"The Father says that He will make our sins white as snow. Not only will He cleanse us of all impurities, but He will also cleanse the earth."

December 14, 2022

Icy Teeth and Snowflake Kisses

Snow is one of those things that you either love or hate. In the case of my history teacher it’s “Satan’s dandruff,” while for my mom, it is an escape from the monotony of her life into one of a dazzling winter wonderland.

Snow is so peaceful most of the time that it’s hard to imagine its effect on life. The snow falls and nature tucks itself away until spring, wrapped up in a blanket of promise.  

Ice crystals form upon contact with dust particles and negative temperatures. Up in the clouds, they start to bump into one another and become small pieces of shimmering sky glitter. This is how snowflakes are formed. Besides the traditional definition of the word, snow in verb form means to mislead or charm someone with insincere words. Interesting. The element can also be misleading.  

There have been days when I’ve looked out my window and found an alien world blanketed in silent snow. It seemed safe enough from inside the house, but only when the teacher called for a snow day because their car was sliding off the road, did I recognize the blatant deception of winter’s icy grip. I had a friend like that. They made life seem so effortless and perfect, but underneath the charade, like a tree infested with ants that appears healthy on the outside, lay only sadness and pain.  

Snow is beautiful, it allows for togetherness. I’ve spent many a day out in the freshly fallen snow with my family, sledding behind a rickety old Ford down sketchy roads paved with ice, making snowmen 11 feet tall, searching for the perfect Christmas tree, and huddling around a campfire sipping pine needle tea. (It’s good for scurvy). There have also been times when the bone-chilling grip of winter’s bitter wind has kept me locked indoors, a willing prisoner to the comforts of home. I’ve come to realize that sometimes I want a reason to stay where I’m comfortable. Often, I don’t step out into the snow storms of life simply because I’m too scared to step outside of my comfort zone. I stay where I feel secure, expecting others to test the struggles of life for me. Snow can also be uncomfortable.   

I love to watch snowflakes fall. They twirl and sparkle as they dance across invisible highways of the air. Eventually, they end their deployment without celebration as they settle amongst their comrades on the frozen earth. The clouds form a solid barricade of dull gray that crosses the great expanse of the sky, stretching as far as the eye can see. My breath appears in billowing clouds of mist that vanish quickly into the frigid air. The few birds brave enough, or too dumb to join their fellows on their migration to warmer destinations, flutter amongst the bare branches of the dark trees in stark contrast to the white sheen of the fresh snow.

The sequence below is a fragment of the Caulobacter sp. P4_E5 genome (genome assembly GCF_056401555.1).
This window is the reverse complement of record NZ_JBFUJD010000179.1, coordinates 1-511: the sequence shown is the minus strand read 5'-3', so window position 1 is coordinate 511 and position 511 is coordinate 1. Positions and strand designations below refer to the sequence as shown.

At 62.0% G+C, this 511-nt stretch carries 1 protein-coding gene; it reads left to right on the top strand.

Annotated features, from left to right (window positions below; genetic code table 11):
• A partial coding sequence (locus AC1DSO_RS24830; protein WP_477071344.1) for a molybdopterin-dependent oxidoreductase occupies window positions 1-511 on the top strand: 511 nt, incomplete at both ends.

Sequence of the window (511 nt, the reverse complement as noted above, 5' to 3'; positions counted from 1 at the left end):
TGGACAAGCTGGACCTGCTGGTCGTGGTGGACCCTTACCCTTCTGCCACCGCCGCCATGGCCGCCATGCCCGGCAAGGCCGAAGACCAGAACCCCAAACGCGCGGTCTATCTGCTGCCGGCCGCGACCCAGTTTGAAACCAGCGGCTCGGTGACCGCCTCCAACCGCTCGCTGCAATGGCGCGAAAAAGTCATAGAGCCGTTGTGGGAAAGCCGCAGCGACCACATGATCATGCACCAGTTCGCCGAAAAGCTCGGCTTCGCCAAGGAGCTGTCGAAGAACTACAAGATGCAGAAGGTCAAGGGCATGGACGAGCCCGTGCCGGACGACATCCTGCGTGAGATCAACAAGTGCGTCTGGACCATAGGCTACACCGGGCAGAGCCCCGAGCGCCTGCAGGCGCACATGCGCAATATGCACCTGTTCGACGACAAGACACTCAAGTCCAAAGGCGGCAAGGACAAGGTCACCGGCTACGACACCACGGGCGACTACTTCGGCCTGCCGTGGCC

Snow brings generosity. When the first flurries of November roll around, eyes that have been frozen shut to the needs of the world around them are suddenly open in a miraculous thaw. They squint in the open, adjusting to the supposed light only to realize that darkness pervades much of the view. A sudden change comes over the person, where once they religiously avoided making eye contact with the homeless man on the corner, they now dig their way through their sock drawer to find an old pair to donate to a women’s shelter. The shelter has another pair of socks, but the homeless man still stands at the corner in his ragged clothes, pierced by the icy wind.  At least, that’s what some people do. There are a few who choose not to ignore the pain around them. They cook hot meals, buy supplies, and shovel walkways. They donate their time and care for people inside their community and out. They make it so that the homeless man on the corner is acknowledged and remembered. Snow means Christmas is just around the corner, a time when giving seems essential or mandatory. Snow reminds me that caring for people around us isn’t just a once-a-year burden. It’s an everyday privilege.  

No two snowflakes are alike. They are unique and original in design. Each has its own individual composition. When I think of individuality, I think of people. Everyone has their own taste and preference for just about everything. Many times I tend to pattern “my tastes” after the people I look up to. In reality, I shouldn’t pattern my life after anyone on this earth. I should just be following the example of Jesus and have the uniqueness of a snowflake. If I made this adjustment, my identity would be found in Christ and not the world.  

Snow is dangerous. Many times I am so distracted by its beauty that I forget how hazardous it truly is. Lives are changed and even lost by one misplaced action, one breach of attention. You have to be alert, constantly surveying your surroundings. Satan tries to trip us up in the same way, he makes the wealth of the world seem so perfect, but it’s only a facade to cover up poverty both physical and spiritual.  

Whenever I see snow I am reminded of simple aspects of life. Like snow, life can be beautiful, but don’t let the beauty of the world blind you from your final destination. Snow brings a spirit of generosity to humanity, but that feeling should be a normal aspect of life instead of a new one. The Father says that He will make our sins white as snow. Not only will He cleanse us of all impurities, but He will also cleanse the earth. One day, God willing, we’ll walk the streets of gold in the New Jerusalem and the snowflakes will drift down like the gentle caress of heaven’s breath, and we’ll remember. We’ll remember the sacrifice, the struggle, and the pain, and we’ll all be united by our love of the God who created the snow.  


Grace Busch is a senior
at Great Lakes Adventist Academy.